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Building #5, Room 315  |  Tel. +82-2-880-6237  |  Fax. +82-2-887-6237  | religion.snu.ac.kr

The Department of Religious Studies seeks to inquire into the true face of religion. Subject studies include the faith and form, structure and function of religions situated in various periods in history, as well as their myths, rituals, symbols and world-views. The study of religion entails the consideration of both the composite nature and the universal character of religious phenomena, the study of which in turn fosters an understanding of other's religious cultures as well as that of one's own. Those engaged in the study of religion do not seek to defend the beliefs of particular religions. Rather, they suspend all normative judgement on religion and attempt to record, analyze and interpret innate human religiosity and their forms of expression. Thus, religious studies is a humanistic discipline which views religion as a reality to be studied with objectivity. Given that religion has the power to move individuals and communities and is a force for dynamism in human life, the study of religion is bound to contribute to human self-understanding and development. Religion has always changed appearance in accordance with the times, and takes different forms according to change in socio-political structure, the particular traits of a people, geographical conditions, cultural conditions, social class and even styles of individuals. The study of religion takes all these factors into consideration. Therefore the study of religion is an appropriate discipline not only for those with an intellectual interest in religion, but also for those who are earnestly drawn to questions concerning history, culture and society, regardless of their religious affiliation.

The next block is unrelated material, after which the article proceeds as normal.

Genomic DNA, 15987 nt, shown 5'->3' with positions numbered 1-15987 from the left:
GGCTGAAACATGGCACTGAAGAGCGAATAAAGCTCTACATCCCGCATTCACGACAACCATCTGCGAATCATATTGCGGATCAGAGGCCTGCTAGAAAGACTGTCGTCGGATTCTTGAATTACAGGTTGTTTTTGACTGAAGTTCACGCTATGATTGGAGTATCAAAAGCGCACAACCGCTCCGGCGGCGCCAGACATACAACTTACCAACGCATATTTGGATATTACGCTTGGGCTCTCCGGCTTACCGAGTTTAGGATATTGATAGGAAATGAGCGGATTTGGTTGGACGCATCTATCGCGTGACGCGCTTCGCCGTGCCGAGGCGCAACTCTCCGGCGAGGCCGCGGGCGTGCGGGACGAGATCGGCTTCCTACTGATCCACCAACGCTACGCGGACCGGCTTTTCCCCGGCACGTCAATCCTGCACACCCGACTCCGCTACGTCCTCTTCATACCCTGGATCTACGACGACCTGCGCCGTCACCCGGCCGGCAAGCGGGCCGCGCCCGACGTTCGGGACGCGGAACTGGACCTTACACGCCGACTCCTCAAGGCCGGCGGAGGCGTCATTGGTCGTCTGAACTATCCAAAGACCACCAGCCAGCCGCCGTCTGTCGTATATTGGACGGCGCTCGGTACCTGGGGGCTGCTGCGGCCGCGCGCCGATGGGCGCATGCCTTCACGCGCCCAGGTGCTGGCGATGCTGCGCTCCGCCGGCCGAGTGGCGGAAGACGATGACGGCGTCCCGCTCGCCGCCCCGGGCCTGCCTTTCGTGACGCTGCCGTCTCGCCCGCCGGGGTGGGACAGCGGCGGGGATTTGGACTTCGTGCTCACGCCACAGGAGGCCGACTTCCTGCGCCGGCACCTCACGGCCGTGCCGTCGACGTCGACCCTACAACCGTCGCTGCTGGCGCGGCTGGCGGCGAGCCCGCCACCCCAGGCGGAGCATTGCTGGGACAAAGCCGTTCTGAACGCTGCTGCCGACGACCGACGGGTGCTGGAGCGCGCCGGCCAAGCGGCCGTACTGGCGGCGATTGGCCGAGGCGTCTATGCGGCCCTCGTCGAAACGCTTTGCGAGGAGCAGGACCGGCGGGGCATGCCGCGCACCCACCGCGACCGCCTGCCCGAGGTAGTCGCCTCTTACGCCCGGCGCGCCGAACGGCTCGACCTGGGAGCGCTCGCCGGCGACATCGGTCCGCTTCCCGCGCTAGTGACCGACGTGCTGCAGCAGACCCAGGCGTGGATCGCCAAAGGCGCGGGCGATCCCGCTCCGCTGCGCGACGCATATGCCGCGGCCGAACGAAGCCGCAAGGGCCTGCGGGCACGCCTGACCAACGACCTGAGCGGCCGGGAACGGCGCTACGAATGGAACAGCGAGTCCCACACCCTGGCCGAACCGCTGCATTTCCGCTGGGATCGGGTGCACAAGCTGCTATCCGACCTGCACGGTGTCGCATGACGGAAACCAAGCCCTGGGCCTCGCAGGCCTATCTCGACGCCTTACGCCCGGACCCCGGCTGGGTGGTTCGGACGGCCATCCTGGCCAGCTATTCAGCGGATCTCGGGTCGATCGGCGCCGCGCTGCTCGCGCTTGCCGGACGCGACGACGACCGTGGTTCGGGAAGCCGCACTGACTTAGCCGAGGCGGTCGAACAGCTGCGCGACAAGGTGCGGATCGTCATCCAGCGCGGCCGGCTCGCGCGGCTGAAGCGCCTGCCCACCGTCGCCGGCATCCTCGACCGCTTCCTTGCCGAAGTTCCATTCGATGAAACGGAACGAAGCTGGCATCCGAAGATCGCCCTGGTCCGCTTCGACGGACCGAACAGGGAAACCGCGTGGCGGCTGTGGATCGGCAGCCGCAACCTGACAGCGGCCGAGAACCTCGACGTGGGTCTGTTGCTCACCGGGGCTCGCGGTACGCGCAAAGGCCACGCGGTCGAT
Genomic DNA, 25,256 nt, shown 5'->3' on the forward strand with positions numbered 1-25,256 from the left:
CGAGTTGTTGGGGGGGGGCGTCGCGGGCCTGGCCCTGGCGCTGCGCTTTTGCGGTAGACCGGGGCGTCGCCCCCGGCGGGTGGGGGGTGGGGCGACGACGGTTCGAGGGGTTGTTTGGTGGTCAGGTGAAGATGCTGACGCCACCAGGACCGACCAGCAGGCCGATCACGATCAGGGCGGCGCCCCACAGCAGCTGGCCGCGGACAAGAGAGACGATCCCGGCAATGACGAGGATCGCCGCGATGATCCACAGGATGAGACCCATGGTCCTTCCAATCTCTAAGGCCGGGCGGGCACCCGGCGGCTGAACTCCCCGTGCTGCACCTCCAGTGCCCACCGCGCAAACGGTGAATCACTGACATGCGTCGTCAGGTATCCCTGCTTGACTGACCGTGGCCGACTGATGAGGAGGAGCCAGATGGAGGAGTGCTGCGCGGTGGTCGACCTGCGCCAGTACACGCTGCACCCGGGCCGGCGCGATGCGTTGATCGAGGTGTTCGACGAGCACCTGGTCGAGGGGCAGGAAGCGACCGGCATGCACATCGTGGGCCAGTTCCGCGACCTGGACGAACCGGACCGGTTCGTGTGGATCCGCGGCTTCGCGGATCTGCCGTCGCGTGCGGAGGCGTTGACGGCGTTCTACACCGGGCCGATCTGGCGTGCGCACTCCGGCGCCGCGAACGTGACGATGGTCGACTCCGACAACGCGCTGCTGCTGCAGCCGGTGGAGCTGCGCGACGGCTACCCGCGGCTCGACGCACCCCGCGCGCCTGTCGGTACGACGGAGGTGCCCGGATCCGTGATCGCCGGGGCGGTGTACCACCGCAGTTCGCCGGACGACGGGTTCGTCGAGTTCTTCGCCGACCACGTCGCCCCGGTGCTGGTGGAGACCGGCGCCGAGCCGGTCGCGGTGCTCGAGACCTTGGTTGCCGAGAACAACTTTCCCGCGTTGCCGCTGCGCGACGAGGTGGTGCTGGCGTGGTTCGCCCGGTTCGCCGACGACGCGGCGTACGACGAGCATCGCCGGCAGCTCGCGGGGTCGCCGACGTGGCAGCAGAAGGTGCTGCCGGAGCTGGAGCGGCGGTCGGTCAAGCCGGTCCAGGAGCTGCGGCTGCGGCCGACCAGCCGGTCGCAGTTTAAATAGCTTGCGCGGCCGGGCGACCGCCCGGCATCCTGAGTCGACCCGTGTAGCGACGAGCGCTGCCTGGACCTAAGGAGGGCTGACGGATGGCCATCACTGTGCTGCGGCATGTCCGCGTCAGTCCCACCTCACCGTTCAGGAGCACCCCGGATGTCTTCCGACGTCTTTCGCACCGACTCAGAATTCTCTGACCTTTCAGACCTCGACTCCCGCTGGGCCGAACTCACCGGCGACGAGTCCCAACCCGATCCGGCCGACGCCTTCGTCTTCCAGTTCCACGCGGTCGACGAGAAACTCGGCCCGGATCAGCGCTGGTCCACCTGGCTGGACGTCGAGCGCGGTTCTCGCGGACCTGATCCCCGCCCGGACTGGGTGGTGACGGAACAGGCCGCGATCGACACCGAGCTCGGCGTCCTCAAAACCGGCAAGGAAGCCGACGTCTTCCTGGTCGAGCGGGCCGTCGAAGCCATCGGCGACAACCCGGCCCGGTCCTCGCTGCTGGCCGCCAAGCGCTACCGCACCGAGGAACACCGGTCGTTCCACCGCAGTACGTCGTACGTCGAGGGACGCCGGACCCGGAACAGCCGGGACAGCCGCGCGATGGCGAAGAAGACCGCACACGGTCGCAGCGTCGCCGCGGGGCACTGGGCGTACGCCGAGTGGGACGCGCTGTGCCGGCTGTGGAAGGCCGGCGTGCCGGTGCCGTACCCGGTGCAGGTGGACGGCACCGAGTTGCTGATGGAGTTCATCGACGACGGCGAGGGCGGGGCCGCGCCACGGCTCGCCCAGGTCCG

Students' extra-curricular activities within the department revolve around the Department of Religious Studies Students Association and various academic societies. The student association is vigorous in its defence and promotion of student autonomy, and is responsible for organizing events such as freshman orientation, alumni night, departmental sports festival, volunteer work in farms, and field trips. It also serves as the forum for the exchange of views between junior and senior students and coordinates student opinion on a diverse range of subjects. The academic societies were formed as a respond to the demands of students of the department for a deeper and more thorough inquiry into diverse academic subjects. There are three notable academic societies that have been in existence for more than ten years : the philosophical society, the literature society, and the religion society.

Graduates either go on to further studies in graduate school or serve in religious circles. Many graduates also find employment in journalism and the cultural sphere. In an increasingly pluralistic world, those imbued with a deep understanding of culture and humanity are urgently needed in all fields.

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